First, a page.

Standards Australia

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Standards Australia
Industry Standards organisation

Standards Australia is a standards organisation established in 1922 and is recognised through a Memorandum of Understanding (MoU) with the Australian government as the primary non-government standards development body in Australia. It is a company limited by guarantee. As of 1998, it had 73 members representing groups interested in the development and application of technical standards and related products and services. [1] The MoU recognises Standards Australia as Australia's representative on the International Organization for Standardization (ISO), the International Electrotechnical Commission (IEC) and the Pacific Area Standards Congress (PASC). [1]


Standards Australia develops internationally aligned Australian standards (AS) and participates in standards-related activities. Standards Australia and Standards New Zealand work together to develop joint standards (AS/NZS).

Licensing of the sale of standards

In 2003, Standards Australia sold its standards publication business and entered into a renewable contract giving the company SAI Global exclusive licensing rights to the sales of its standards, [2] and SAI Global was floated on the Australian Stock Exchange. Initially, Standards Australia retained a 40% interest in SAI Global, but progressively sold this shareholding down to zero in order to focus exclusively on its core business of developing and maintaining its suite of approximately 7,000 Australian standards and representing Australia's interests in international standardisation. The contract was further renewed through 2018. [2] In 2016, SAI Global was acquired by Baring Private Equity Asia and delisted from the ASX. [3]

Standards for the construction of buildings were reported to cost an average of A$120 in 2017, and the National Construction Code directly or indirectly referenced several hundred such standards. [4] After negotiations broke down in 2016 with National and State Libraries Australia, the standards ceased to be accessible from the nine libraries that had been offering public access to the standards at an annual cost of A$14,000 per library. [2] As a result, in 2018 several groups including the Building Products Innovation Council, the Master Builders Association, an Australian Senate Economics Reference Committee and the Choice consumer advocacy organisation called for the publication rights to be brought under government control and for the standards to become freely accessible. [4] [2] Several groups advocated that a national standard should be provided free of charge to the relevant members of the industry. The publishing agreement currently held by SAI Global was due to expire in 2018, [2] and the imminent release of the new AS/NZS 3000:2018 Electrical installations standard sparked a renewed campaign for a change of the licensing model.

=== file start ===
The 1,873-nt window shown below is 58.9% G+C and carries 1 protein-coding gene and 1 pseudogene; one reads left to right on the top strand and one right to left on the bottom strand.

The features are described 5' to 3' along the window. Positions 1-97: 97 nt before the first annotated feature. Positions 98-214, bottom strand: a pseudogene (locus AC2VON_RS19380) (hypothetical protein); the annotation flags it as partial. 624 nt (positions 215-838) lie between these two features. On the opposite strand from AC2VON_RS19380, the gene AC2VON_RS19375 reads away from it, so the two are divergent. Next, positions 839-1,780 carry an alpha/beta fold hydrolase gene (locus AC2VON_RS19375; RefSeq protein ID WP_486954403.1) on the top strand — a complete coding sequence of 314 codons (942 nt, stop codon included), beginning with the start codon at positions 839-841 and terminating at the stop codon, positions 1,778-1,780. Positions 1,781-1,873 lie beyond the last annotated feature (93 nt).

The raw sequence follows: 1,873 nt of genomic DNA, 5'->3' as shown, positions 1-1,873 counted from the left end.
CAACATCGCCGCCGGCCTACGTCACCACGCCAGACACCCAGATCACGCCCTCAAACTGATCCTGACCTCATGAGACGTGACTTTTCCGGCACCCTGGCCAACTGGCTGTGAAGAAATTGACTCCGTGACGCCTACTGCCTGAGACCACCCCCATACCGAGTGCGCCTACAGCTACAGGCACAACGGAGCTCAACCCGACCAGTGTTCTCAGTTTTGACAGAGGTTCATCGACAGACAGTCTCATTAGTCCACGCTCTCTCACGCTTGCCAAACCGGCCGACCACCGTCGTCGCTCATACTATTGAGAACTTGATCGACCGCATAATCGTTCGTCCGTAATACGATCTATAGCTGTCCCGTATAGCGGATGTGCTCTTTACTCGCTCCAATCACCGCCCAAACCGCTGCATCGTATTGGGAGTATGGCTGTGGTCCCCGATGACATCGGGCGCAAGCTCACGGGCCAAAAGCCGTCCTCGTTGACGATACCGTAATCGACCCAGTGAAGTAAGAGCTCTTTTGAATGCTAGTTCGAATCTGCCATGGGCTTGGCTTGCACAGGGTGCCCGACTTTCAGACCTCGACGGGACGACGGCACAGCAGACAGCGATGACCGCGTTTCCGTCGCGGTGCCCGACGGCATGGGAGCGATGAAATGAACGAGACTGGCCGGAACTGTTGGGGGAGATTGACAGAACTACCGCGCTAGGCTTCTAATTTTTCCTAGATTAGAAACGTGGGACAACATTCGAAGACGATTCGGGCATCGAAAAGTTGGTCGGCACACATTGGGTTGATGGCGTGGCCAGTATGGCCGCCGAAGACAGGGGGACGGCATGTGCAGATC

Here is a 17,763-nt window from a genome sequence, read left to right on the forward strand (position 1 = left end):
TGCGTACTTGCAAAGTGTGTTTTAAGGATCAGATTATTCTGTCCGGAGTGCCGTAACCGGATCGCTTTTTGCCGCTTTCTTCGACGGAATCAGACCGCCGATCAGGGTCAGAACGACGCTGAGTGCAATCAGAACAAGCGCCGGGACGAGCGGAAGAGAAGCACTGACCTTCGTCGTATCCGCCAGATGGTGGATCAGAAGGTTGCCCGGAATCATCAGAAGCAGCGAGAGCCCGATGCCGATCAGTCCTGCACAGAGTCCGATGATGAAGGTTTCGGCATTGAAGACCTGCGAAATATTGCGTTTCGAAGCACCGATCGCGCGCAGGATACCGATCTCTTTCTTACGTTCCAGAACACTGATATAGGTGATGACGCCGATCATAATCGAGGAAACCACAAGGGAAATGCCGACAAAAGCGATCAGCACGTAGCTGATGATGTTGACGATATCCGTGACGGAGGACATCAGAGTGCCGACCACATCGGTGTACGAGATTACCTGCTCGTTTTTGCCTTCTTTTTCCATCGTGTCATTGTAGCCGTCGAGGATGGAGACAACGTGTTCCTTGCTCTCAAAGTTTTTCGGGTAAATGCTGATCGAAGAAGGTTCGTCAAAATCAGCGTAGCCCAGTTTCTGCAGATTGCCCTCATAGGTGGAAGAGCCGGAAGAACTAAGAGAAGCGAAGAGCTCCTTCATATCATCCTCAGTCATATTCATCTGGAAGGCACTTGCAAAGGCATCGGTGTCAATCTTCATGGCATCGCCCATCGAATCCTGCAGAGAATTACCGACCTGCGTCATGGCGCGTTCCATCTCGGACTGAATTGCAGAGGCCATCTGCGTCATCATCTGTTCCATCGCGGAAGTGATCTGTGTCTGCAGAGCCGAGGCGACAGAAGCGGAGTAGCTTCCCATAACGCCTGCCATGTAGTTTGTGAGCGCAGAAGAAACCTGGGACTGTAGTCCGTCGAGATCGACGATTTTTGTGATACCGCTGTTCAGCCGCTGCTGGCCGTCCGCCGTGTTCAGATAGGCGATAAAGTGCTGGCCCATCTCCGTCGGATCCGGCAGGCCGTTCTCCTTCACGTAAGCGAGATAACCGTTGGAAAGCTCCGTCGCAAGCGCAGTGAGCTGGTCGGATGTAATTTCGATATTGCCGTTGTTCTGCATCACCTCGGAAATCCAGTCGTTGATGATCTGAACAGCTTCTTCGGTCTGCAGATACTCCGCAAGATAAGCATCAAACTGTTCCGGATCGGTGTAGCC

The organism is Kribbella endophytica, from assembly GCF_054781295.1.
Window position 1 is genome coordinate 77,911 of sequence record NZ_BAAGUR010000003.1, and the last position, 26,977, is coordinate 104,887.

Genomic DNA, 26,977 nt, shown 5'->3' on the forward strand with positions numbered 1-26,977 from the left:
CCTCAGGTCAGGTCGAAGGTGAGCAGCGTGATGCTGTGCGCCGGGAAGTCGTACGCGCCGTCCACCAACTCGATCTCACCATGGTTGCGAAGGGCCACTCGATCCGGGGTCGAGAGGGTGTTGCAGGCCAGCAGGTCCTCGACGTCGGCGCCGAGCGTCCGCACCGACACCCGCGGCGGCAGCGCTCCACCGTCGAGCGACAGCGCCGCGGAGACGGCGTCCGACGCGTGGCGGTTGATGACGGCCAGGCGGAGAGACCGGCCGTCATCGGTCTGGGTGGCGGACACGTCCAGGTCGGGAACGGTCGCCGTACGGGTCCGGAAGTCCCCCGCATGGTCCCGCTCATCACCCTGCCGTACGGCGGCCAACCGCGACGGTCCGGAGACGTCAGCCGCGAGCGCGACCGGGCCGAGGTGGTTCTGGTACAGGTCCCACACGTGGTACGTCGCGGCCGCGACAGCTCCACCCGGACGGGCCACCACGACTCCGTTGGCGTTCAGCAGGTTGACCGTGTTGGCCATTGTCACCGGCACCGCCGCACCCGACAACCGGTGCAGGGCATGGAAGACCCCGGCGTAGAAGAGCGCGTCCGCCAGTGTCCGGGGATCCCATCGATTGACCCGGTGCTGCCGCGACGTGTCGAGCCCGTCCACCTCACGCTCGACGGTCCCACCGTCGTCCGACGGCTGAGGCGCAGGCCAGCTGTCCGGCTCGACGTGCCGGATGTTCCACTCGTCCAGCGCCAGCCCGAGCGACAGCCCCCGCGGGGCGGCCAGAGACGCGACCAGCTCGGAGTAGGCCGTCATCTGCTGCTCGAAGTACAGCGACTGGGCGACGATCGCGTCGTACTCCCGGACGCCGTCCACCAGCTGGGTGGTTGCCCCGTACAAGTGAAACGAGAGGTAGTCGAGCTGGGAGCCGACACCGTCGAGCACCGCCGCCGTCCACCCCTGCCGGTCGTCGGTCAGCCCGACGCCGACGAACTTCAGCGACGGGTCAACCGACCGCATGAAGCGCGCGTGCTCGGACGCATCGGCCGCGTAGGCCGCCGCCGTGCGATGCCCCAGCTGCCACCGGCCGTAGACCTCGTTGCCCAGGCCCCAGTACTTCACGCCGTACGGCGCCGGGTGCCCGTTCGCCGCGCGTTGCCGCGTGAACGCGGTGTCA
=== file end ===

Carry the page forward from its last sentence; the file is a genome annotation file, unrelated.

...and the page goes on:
An analysis of the price of a standards document (ISO 45001) to an end user, was that 40% was ascribed to the cost of sending the PDF document, [5] 54% was a royalty payable to the distributor (SAI Global), and 6% was a royalty to the IP owner (Standards Australia). [5]

The high price of standards document in Australia is seen, by some industry observers, to be at cross-purposes with the implicit objectives of the non-profit organisation, Standards Australia, and inconsistent with the initial creation of the intellectual property for their standards using industry volunteer labour. [5] [6]

Public and industry comment on standards

Standards Australia allows comments to be made on draft standards only. [7] Standards Australia provides no mechanism to identify and record difficulties in the application of standards that are currently in force or internal inconsistencies within those standards. In case of such issues, it is necessary to wait, perhaps years, until the standard is revised and as part of that process generates a new draft.

Examples of notable standards

See also

Related Research Articles

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  1. 1 2 "About Standards Australia". Standards Australia. 10 April 1998. Retrieved 13 February 2014.
  2. 1 2 3 4 5 Cormack, Lucy (7 June 2016). "Free access to Australian standards no longer available in public libraries". The Sydney Morning Herald . Retrieved 27 March 2018.
  3. "Company Overview - SAI Global".
  4. 1 2 Heaton, Andrew (12 September 2017). "Australian Construction Standards Should be Freely Available". Sourceable. Retrieved 27 March 2018.
  5. 1 2 3 NINNESS, JOHN (17 December 2018). "Australian Standards : The Unfair Exchange". Australasian Mine Safety Journal. Retrieved 23 August 2023.
  6. efront (11 September 2019). "A Question of Standards". ACA - Association of Consulting Architects Australia. Retrieved 23 August 2023.
  7. "Public Comment on Draft Standards - Consumers' Federation of Australia". Retrieved 23 August 2023.
  8. "AS_NZS 3788: 2006 Pressure equipment – In-service inspection". SAI Global . Retrieved 4 September 2015.